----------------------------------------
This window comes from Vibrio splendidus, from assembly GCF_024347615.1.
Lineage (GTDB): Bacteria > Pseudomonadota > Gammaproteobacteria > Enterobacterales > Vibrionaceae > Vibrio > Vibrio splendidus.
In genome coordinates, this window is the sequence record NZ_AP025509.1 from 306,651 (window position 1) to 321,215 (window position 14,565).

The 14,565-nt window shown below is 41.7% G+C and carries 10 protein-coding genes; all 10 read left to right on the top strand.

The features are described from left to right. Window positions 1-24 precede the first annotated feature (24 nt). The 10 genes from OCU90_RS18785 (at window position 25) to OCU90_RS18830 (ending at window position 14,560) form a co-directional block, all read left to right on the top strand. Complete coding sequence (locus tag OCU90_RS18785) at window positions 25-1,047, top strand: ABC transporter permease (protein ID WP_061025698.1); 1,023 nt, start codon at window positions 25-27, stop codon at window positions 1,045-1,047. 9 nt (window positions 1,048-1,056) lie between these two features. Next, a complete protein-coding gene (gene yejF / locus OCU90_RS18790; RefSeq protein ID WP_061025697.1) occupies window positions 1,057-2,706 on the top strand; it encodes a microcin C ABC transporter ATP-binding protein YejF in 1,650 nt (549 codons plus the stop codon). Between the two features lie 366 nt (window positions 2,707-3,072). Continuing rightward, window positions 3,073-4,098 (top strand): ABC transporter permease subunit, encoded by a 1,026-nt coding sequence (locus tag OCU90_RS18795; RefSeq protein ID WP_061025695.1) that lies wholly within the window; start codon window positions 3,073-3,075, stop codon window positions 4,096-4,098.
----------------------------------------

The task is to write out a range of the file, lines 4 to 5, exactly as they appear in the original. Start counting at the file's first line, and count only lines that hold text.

The 14,565-nt window shown below is 41.7% G+C and carries 10 protein-coding genes; all 10 read left to right on the top strand.

The features are described from left to right. Window positions 1-24 precede the first annotated feature (24 nt). The 10 genes from OCU90_RS18785 (at window position 25) to OCU90_RS18830 (ending at window position 14,560) form a co-directional block, all read left to right on the top strand. Complete coding sequence (locus tag OCU90_RS18785) at window positions 25-1,047, top strand: ABC transporter permease (protein ID WP_061025698.1); 1,023 nt, start codon at window positions 25-27, stop codon at window positions 1,045-1,047. 9 nt (window positions 1,048-1,056) lie between these two features. Next, a complete protein-coding gene (gene yejF / locus OCU90_RS18790; RefSeq protein ID WP_061025697.1) occupies window positions 1,057-2,706 on the top strand; it encodes a microcin C ABC transporter ATP-binding protein YejF in 1,650 nt (549 codons plus the stop codon). Between the two features lie 366 nt (window positions 2,707-3,072). Continuing rightward, window positions 3,073-4,098 (top strand): ABC transporter permease subunit, encoded by a 1,026-nt coding sequence (locus tag OCU90_RS18795; RefSeq protein ID WP_061025695.1) that lies wholly within the window; start codon window positions 3,073-3,075, stop codon window positions 4,096-4,098.